Stockport Viaduct, carries the West Coast Main Line across the valley of the River Mersey in Stockport, Greater Manchester, England. It is one of the largest brick structures in the United Kingdom, as well as a major pioneering structure of the early railway age.
Stockport Viaduct was designed by George Watson Buck for the Manchester and Birmingham Railway. Work began in 1839 and was completed in 1840. Roughly 11 million bricks were used in its construction; at the time of its completion, it was the world’s largest viaduct and a major feat of engineering. The viaduct is 33.85 metres high. Stockport Viaduct is a Grade II* listed structure and remains one of the world’s biggest brick structures.
In the late 1880s, the viaduct was widened to accommodate four tracks instead of two. In the 1960s, overhead catenary lines were installed by British Rail for the West Coast Main Line electrification scheme. In the second half of the twentieth century, the M60 motorway was built, passing through two arches of the viaduct.
The structure is central to the visual landscape of the town – it has been the subject of both literature and art, most notably in the work of LS Lowry.
I believe that this composite composition of a northern landscape, is firmly embedded in the psyche of Stopfordians.
A notion that we are able to apprehend the whole of the structure in one panoramic sweep.
Our present perceptions are inextricably linked to past experience, possibly an illusory past.
It even featured in a feature film – A Taste Of Honey
My photograph below, was taken before access was prohibited.
Though has this uncluttered view ever actually existed?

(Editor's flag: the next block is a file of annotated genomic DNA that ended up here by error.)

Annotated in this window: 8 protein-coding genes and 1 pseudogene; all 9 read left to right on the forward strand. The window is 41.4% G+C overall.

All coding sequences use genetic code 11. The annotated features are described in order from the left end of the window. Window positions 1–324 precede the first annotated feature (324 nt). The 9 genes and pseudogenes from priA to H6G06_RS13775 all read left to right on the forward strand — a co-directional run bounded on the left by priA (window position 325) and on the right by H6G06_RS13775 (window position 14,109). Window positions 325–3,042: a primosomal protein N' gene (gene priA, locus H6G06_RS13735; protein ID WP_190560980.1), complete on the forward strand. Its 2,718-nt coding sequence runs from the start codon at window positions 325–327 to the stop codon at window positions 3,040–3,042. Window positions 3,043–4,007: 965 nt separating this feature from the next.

The area has been a constantly evolving jumble of buildings, in, under and around the viaduct.
This raises the question – when did you last see your viaduct?
I live moments away on Didsbury Road – so why not take a look, circumnavigating the site in search of an answer?
From the recently constructed pedestrian and cycleway a view south across multiple roadways.
Approaching the arches from the west.
Looking east from Wellington Road North and the newly constructed A5154 link road.
Looking along the M60.
Looking along Heaton Lane, to the left Regent House.
Looking along the River Mersey
The Lowry Steps.
The view over the soon to be redeveloped Bus Station.
The view along Daw Bank.
One of the most complete perspectives along Swaine Street.
Swaine Street and Astley Street junction.
Crossing the new bridge to Heaton Lane.
Looking back towards the Crown Inn.
The view over Kwik Fit.
Looking east along the River Mersey, beside the rear of Weir Mill.
The view between the Stagecoach Bus Depots.
Looking east along Daw Bank.
Another clear perspective along Viaduct Street.
Beside Weir Mill.
Beneath the M60.
Looking east along Travis Brow.
This is one cold day in Covid February, the traffic a little lighter, few folk on foot.
Another day would produce another series of views, the light shifts, leaves appear on trees, the regeneration of Stockport sees the built environment shift and shimmy with an alarming regularity.
The landscape formed by the second Ice Age, gouging out a glacial valley and subsequently a conjoined river, is all part of a passing parade; it is acted out over millennia, you yourself are party to but one small part, make the most of it, get out and about take a look.
All this life is but a play, be thou the joyful player.